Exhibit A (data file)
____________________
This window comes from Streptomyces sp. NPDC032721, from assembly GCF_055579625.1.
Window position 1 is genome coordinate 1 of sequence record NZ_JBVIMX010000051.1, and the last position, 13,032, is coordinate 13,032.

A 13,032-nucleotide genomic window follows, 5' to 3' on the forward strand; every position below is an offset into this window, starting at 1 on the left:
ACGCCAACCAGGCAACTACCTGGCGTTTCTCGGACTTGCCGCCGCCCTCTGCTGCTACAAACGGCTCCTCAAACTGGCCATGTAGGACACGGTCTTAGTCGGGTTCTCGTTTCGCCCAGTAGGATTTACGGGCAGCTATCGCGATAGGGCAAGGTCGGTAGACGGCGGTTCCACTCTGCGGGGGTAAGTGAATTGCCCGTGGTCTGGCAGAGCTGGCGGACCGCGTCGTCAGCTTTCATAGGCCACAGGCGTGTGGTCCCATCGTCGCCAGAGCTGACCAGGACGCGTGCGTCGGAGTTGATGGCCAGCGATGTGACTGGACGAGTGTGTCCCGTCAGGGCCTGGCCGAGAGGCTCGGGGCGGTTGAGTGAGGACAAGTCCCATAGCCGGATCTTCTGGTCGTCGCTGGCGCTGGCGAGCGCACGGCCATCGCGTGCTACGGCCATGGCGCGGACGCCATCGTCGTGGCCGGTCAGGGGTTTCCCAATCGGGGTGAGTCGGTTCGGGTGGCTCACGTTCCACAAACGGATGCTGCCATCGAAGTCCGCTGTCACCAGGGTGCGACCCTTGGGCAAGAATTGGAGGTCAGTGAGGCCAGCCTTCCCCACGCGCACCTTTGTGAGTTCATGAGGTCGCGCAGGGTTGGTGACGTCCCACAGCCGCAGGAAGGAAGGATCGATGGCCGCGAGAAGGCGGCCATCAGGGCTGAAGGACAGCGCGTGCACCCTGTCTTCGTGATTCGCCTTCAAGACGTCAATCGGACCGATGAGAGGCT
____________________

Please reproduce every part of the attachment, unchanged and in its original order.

This window comes from Streptomyces sp. NPDC032721, from assembly GCF_055579625.1.
Window position 1 is genome coordinate 1 of sequence record NZ_JBVIMX010000051.1, and the last position, 13,032, is coordinate 13,032.

A 13,032-nucleotide genomic window follows, 5' to 3' on the forward strand; every position below is an offset into this window, starting at 1 on the left:
ACGCCAACCAGGCAACTACCTGGCGTTTCTCGGACTTGCCGCCGCCCTCTGCTGCTACAAACGGCTCCTCAAACTGGCCATGTAGGACACGGTCTTAGTCGGGTTCTCGTTTCGCCCAGTAGGATTTACGGGCAGCTATCGCGATAGGGCAAGGTCGGTAGACGGCGGTTCCACTCTGCGGGGGTAAGTGAATTGCCCGTGGTCTGGCAGAGCTGGCGGACCGCGTCGTCAGCTTTCATAGGCCACAGGCGTGTGGTCCCATCGTCGCCAGAGCTGACCAGGACGCGTGCGTCGGAGTTGATGGCCAGCGATGTGACTGGACGAGTGTGTCCCGTCAGGGCCTGGCCGAGAGGCTCGGGGCGGTTGAGTGAGGACAAGTCCCATAGCCGGATCTTCTGGTCGTCGCTGGCGCTGGCGAGCGCACGGCCATCGCGTGCTACGGCCATGGCGCGGACGCCATCGTCGTGGCCGGTCAGGGGTTTCCCAATCGGGGTGAGTCGGTTCGGGTGGCTCACGTTCCACAAACGGATGCTGCCATCGAAGTCCGCTGTCACCAGGGTGCGACCCTTGGGCAAGAATTGGAGGTCAGTGAGGCCAGCCTTCCCCACGCGCACCTTTGTGAGTTCATGAGGTCGCGCAGGGTTGGTGACGTCCCACAGCCGCAGGAAGGAAGGATCGATGGCCGCGAGAAGGCGGCCATCAGGGCTGAAGGACAGCGCGTGCACCCTGTCTTCGTGATTCGCCTTCAAGACGTCAATCGGACCGATGAGAGGCT